NEW YORK (GenomeWeb) – Abbott Diagnostics has recently completed a study in South Africa of its CE-marked multi-drug resistant tuberculosis test, the first on the market to identify resistance to both rifampin and isoniazid.
The study found that the assay, which runs on the firm's automated m2000 RealTime System qPCR platform, is at least as sensitive as current commercial molecular tests designed for decentralized testing, such as Cepheid's GeneXpert MTB/RIF.
In addition, a representative from Abbott told GenomeWeb this week that even though the m2000 system is designed primarily for use in centralized laboratories, it may still provide some advantages for TB testing in resource-poor areas of the world.
Decentralized testing is currently the preferred approach to combating tuberculosis, and platforms that accomplish point-of-care diagnosis are heavily subsidized.
Although developing countries with a high burden of TB infections often have fewer centralized labs and fewer well-trained people to run them compared to developed countries, centralized lab testing has some advantages in these regions.
Firstly, no decentralized platform is yet capable of running assays for both rifampin and isoniazid resistance. Cepheid's GeneXpert MTB/RIF, the most widely deployed test in areas with high disease burden, tests only for rifampin resistance genes.
Cepheid has described development of a new assay for extensive drug resistance, called Xpert XDR-TB, which will detect resistance to other drugs, including isoniazid, rifampin, aminoglycosides, and fluoroquinolones. But that test may not be ready for launch until 2017.
Secondly, although expert technicians may be scarce in developing countries, they are likely to be more adept at running diagnostics tests and provide more reliable results.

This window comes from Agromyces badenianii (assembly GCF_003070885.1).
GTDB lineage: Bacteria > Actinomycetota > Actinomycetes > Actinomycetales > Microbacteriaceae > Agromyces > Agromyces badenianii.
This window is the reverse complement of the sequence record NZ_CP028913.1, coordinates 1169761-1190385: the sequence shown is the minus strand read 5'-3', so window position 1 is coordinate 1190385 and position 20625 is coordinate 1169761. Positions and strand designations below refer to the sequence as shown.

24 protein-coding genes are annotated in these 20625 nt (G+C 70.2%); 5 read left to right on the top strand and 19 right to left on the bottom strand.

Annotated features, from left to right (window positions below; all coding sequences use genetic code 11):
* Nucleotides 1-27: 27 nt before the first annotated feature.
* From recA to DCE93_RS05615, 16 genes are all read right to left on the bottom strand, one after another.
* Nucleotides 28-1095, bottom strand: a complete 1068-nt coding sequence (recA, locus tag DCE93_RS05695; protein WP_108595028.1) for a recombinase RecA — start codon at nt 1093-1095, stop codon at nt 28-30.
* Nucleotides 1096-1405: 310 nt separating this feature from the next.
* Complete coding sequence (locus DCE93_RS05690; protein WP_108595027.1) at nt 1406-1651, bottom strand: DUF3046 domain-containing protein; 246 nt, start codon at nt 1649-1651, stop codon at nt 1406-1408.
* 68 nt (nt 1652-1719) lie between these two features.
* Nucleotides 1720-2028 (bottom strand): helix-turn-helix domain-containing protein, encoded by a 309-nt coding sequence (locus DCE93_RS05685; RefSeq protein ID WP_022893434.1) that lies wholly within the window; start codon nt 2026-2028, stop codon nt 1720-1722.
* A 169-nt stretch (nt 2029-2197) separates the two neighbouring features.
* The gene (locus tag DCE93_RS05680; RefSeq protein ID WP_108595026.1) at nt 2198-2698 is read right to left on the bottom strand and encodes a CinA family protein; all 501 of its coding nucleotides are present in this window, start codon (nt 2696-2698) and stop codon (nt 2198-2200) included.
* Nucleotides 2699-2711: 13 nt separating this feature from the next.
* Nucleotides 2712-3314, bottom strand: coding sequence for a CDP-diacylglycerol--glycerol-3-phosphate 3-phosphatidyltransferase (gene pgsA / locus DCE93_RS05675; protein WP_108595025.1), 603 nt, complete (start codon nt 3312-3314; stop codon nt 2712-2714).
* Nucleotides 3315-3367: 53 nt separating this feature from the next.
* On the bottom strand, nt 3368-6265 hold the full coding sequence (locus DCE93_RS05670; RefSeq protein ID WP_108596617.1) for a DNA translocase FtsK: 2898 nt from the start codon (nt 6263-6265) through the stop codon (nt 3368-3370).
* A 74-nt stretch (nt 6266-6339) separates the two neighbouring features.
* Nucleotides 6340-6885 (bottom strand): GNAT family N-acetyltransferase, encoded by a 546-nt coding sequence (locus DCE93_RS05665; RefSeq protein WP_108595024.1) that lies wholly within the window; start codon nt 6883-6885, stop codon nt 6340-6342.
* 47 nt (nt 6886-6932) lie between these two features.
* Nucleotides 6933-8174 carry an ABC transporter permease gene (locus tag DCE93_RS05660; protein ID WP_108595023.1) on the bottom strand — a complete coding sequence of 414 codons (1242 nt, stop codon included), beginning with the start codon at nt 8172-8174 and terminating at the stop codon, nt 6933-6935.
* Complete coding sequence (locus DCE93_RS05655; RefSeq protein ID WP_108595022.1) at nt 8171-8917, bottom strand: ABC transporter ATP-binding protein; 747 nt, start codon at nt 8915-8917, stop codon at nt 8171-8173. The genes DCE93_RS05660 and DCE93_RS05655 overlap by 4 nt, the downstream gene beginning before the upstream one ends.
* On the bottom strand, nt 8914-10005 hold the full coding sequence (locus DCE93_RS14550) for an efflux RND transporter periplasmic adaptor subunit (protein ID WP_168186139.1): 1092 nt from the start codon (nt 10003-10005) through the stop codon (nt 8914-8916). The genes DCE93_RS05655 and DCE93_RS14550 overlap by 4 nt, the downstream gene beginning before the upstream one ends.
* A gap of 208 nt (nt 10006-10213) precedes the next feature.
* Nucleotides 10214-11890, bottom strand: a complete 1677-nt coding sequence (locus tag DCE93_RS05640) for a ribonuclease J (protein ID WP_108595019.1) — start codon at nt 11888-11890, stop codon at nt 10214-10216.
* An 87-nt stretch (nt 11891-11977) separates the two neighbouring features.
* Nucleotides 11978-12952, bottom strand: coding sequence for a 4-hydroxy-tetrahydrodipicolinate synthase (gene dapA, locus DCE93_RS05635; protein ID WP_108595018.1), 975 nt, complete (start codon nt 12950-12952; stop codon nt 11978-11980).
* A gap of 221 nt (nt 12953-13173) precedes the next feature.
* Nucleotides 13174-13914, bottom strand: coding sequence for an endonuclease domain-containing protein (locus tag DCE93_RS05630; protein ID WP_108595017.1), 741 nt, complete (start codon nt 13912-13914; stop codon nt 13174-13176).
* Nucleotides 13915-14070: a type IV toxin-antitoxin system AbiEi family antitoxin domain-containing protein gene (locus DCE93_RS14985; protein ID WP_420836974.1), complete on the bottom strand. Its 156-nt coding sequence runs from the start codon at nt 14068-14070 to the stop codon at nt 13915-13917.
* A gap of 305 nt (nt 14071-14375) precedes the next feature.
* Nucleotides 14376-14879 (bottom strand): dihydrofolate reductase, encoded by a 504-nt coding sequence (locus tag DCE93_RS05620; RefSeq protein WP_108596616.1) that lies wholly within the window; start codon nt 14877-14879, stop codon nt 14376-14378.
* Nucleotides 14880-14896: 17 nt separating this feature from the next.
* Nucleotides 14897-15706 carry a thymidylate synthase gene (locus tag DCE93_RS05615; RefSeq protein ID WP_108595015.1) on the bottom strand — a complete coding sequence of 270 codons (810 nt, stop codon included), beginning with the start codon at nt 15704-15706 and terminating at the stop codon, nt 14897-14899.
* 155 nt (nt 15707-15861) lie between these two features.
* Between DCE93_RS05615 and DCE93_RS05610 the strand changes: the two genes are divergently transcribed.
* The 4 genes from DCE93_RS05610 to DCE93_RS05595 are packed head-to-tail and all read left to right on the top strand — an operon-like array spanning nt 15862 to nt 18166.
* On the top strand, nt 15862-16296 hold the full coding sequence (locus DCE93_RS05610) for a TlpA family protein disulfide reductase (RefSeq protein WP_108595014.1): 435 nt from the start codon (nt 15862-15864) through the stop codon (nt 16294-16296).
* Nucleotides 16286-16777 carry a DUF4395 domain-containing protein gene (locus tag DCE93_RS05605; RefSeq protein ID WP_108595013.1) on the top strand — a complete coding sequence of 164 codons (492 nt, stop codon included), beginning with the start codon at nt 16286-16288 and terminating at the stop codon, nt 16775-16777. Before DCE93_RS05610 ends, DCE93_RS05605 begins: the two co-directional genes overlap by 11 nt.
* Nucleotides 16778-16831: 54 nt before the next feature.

With the new Abbott assay, centralized testing can thus "provide the ability to identify both resistant strains and improved sensitivity," Robert Bilkovski, senior associate medical director of molecular diagnostics at Abbott, told GenomeWeb in an email.
Citing the World Health Organization Global TB report of 2014, Bilkovski noted that isoniazid resistance is now the most common type of TB infection resistance worldwide.
Abbott recently presented a head-to-head trial of its test at the International Aids Society conference in July. In a poster, the firm showed preliminary data from a trial in South Africa aimed at detecting so-called paucibaccilary TB, which is defined as a bacterial burden below 130 colony-forming units per ml.
In the trial, 302 patients with suspected TB were enrolled after visiting Hillbrow Community Health Center in Johannesburg, South Africa. They provided sputum samples that were tested in parallel using Xpert MTB/RIF and the Abbott MTB test.
The Abbott test was performed on the firm's m2000 real-time PCR instrument, with sample prep preformed on the mSample preparation system. The high-throughput testing was automated, required little hands-on time, and could test 94 samples per run with a turn-around time of 8 hours.
Positive specimens were reflexed to the automated Abbott RIF/INH resistance assay, which provides drug resistance profiles in an additional three hours using the same platform.
The poster noted that the Abbott test was able to detect six additional infections from raw sputum, and that overall sensitivity was statistically similar to the Xpert test.
Furthermore, the test was designed to reduce the risk to technicians of handling infectious specimens by employing a bacterial inactivation step. And co-infection with HIV, which is a massive problem in some TB-endemic areas, could be determined by running additional assays on the same instrument.
"This could also cut capital costs and technician training time," Bob Kunkler, senior director of global strategic marketing for molecular at Abbott also noted.